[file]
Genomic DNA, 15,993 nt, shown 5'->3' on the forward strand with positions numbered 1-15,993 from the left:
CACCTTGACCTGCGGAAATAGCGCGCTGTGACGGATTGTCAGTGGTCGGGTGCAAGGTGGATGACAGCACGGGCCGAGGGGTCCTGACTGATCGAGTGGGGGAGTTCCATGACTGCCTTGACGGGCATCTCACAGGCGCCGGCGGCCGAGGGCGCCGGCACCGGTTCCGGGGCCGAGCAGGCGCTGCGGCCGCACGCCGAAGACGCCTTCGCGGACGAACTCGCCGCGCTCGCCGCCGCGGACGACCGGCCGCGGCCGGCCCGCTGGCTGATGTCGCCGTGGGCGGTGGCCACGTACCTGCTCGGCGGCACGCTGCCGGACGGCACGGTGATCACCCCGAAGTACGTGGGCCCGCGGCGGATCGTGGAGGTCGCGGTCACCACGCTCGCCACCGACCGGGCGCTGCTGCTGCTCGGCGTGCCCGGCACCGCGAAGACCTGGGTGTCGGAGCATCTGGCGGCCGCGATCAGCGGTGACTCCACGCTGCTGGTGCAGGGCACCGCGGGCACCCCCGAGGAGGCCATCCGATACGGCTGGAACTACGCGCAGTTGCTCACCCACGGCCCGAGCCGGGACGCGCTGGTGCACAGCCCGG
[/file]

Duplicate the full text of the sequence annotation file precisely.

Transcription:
Genomic DNA, 15,993 nt, shown 5'->3' on the forward strand with positions numbered 1-15,993 from the left:
CACCTTGACCTGCGGAAATAGCGCGCTGTGACGGATTGTCAGTGGTCGGGTGCAAGGTGGATGACAGCACGGGCCGAGGGGTCCTGACTGATCGAGTGGGGGAGTTCCATGACTGCCTTGACGGGCATCTCACAGGCGCCGGCGGCCGAGGGCGCCGGCACCGGTTCCGGGGCCGAGCAGGCGCTGCGGCCGCACGCCGAAGACGCCTTCGCGGACGAACTCGCCGCGCTCGCCGCCGCGGACGACCGGCCGCGGCCGGCCCGCTGGCTGATGTCGCCGTGGGCGGTGGCCACGTACCTGCTCGGCGGCACGCTGCCGGACGGCACGGTGATCACCCCGAAGTACGTGGGCCCGCGGCGGATCGTGGAGGTCGCGGTCACCACGCTCGCCACCGACCGGGCGCTGCTGCTGCTCGGCGTGCCCGGCACCGCGAAGACCTGGGTGTCGGAGCATCTGGCGGCCGCGATCAGCGGTGACTCCACGCTGCTGGTGCAGGGCACCGCGGGCACCCCCGAGGAGGCCATCCGATACGGCTGGAACTACGCGCAGTTGCTCACCCACGGCCCGAGCCGGGACGCGCTGGTGCACAGCCCGG